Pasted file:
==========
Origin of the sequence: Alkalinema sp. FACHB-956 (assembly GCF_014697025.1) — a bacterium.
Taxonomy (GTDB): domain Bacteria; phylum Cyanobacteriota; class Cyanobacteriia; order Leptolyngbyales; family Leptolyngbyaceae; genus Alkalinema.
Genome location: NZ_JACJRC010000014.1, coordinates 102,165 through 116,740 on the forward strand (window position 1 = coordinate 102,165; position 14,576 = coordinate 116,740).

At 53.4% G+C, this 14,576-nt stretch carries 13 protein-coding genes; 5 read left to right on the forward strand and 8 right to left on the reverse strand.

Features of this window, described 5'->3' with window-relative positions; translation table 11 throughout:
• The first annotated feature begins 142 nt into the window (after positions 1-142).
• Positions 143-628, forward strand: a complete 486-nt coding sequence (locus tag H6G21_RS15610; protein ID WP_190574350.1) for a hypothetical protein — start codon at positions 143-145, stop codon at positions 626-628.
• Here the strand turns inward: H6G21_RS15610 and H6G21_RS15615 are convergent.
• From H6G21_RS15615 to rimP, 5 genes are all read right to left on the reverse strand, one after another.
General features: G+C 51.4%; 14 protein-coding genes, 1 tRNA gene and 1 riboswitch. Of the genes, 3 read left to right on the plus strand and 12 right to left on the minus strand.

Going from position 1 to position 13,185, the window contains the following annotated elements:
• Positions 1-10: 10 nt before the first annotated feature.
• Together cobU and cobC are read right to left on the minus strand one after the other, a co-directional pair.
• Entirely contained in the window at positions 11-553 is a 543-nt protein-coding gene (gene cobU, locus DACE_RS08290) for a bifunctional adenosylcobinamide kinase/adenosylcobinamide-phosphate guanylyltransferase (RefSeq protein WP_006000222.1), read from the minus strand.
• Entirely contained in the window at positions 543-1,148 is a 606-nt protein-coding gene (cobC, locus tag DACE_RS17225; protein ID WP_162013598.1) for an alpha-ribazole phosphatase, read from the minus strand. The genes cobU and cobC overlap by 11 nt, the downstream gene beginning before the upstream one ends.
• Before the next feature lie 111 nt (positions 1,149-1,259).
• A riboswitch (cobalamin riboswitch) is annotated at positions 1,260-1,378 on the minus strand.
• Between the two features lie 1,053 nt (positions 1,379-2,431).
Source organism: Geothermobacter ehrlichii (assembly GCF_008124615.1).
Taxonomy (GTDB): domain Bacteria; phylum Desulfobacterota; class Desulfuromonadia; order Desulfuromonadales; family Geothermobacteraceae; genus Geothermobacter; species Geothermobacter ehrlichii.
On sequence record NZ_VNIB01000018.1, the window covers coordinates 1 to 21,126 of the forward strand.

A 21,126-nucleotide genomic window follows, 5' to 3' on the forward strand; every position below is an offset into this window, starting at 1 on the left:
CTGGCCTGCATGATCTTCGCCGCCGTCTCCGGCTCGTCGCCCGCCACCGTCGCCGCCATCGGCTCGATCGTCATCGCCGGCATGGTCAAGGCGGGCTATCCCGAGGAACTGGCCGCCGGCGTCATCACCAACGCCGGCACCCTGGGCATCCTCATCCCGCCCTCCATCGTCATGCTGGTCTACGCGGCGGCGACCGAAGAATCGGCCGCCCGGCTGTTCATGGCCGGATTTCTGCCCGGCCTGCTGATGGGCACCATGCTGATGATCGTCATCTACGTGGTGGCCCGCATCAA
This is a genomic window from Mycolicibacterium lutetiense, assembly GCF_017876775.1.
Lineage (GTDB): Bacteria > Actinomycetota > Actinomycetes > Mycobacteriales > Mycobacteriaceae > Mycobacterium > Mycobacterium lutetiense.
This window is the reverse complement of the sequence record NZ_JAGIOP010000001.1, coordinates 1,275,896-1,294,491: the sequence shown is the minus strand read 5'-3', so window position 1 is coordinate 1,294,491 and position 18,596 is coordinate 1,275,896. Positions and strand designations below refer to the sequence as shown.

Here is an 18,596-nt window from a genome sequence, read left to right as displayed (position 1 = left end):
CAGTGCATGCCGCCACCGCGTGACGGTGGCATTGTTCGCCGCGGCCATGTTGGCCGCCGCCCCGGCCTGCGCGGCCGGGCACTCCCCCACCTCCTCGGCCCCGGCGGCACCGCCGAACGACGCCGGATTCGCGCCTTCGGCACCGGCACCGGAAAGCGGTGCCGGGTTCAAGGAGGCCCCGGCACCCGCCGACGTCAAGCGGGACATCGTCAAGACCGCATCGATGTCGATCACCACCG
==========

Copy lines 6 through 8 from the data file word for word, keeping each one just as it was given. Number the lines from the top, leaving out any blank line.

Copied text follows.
• The first annotated feature begins 142 nt into the window (after positions 1-142).
• Positions 143-628, forward strand: a complete 486-nt coding sequence (locus tag H6G21_RS15610; protein ID WP_190574350.1) for a hypothetical protein — start codon at positions 143-145, stop codon at positions 626-628.
• Here the strand turns inward: H6G21_RS15610 and H6G21_RS15615 are convergent.